A Modest Proposal: The Clean Streets Brigade

I would like to make what I feel is a modest proposal that will help make the streets a bit cleaner if not entirely clean. I walk the streets every day from when I go to the synagogue in the morning, often in the dark, until I am walking back home at night. I encounter far too much trash along the way, seemingly no matter what route I choose. There is, unfortunately, only so much that I am able to pick up and relocate in the proper receptacles. We can ask ourselves why the streets are so dirty but knowing the answer today won’t make them any cleaner tomorrow.

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The Brilliance of Repair Cafes

We live in a society in which it is almost always easier and cheaper to replace something than to get it fixed and in which we throw away our perfectly functioning devices with slightly newer devices because they happen to be just a little bit faster and have a bit more shine to them. (I am guilty of this, having bought an iPhone 4 even though my iPhone 3G was still more than adequate!) One of the big problems is that with so much manufacturing being outsourced to China, the devices on which we rely are far cheaper than if they were domestically produced by workers being paid a fair wage. If your $5 calculator breaks it would probably cost $20 to get it repaired anywhere, if you are lucky. Since you could get four calculators for that much money, it makes more sense financially to just throw your calculator in the bin and to get another.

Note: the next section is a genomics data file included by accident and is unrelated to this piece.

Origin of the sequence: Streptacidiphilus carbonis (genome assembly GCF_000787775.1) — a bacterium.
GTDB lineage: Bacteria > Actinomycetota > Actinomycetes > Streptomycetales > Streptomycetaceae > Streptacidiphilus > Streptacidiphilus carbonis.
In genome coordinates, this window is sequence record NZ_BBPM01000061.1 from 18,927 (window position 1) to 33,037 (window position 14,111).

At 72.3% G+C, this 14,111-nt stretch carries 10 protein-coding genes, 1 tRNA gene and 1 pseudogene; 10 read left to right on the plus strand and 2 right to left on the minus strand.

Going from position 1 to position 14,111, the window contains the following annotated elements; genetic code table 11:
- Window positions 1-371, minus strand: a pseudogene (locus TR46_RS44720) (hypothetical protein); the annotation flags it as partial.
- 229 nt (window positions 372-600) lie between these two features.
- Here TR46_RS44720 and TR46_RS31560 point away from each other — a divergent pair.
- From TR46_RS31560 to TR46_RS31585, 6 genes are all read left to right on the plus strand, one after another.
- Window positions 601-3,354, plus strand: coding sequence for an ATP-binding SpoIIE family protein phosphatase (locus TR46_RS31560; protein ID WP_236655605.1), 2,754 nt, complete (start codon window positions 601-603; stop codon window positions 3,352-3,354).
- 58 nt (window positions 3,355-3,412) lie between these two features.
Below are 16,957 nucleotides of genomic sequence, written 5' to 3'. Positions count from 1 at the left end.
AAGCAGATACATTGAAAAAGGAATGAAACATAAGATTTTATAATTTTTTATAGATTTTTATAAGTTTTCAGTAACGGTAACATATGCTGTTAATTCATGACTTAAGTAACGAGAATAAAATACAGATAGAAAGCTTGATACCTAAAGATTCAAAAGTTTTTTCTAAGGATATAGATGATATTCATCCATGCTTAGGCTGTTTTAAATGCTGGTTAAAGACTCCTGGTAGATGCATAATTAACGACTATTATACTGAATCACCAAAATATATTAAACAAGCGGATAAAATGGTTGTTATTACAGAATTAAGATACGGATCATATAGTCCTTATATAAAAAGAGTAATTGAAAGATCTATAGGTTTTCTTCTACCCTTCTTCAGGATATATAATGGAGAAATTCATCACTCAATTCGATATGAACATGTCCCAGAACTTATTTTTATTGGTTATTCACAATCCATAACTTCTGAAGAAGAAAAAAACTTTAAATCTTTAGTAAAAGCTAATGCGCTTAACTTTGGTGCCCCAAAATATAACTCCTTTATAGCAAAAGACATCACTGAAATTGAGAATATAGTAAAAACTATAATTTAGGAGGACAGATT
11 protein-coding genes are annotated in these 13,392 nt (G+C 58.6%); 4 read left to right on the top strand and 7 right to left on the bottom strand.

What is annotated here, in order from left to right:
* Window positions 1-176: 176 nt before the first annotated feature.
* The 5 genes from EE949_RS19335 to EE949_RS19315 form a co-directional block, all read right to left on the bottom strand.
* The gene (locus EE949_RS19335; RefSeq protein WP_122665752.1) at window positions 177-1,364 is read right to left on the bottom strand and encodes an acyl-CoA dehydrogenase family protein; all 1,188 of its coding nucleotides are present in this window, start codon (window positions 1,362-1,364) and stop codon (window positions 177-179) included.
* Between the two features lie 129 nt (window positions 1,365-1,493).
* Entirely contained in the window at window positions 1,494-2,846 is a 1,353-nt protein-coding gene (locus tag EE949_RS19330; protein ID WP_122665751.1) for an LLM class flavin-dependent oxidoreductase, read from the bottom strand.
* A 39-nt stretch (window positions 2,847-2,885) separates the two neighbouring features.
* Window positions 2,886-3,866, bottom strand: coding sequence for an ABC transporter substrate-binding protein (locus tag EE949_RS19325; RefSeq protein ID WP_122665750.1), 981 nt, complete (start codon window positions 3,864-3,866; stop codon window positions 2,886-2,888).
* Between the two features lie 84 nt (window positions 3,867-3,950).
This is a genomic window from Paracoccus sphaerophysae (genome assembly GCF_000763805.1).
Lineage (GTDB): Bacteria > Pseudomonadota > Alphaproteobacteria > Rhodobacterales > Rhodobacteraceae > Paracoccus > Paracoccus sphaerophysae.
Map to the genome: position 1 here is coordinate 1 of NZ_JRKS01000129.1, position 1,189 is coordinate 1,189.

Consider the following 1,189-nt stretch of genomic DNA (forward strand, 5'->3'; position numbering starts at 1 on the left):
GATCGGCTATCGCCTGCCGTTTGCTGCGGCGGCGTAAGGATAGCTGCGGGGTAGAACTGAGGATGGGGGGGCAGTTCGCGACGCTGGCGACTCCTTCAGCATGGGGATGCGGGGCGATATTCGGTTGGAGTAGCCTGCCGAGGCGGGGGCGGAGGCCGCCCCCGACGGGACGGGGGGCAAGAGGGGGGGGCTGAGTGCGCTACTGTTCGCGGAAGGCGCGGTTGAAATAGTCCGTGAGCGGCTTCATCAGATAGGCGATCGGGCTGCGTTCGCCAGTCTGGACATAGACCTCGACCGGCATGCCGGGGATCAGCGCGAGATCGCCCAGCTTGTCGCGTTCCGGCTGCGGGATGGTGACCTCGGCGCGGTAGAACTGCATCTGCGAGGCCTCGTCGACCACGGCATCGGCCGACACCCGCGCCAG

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Litter Bugging

I was walking home one afternoon recently and had a couple of big heavy bags loaded with groceries. I would stop every now and again to adjust the load because I probably overdid it — there’s a good reason the conventional wisdom is to never shop when you are hungry. While walking, I observed a man several feet ahead of me taking sips of coffee from a cup, who abruptly stopped walking. He took a final sip of his drink and put the cup upside down on a hedge in front of someone’s home before dashing off and going to his own apartment building.

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Disposable Society

Jim thought that he was a pretty good member of society. He paid his taxes, never stole, and helped people across the street when necessary. Yet somehow he managed to do an immeasurable amount of damage without realizing that he was doing it.

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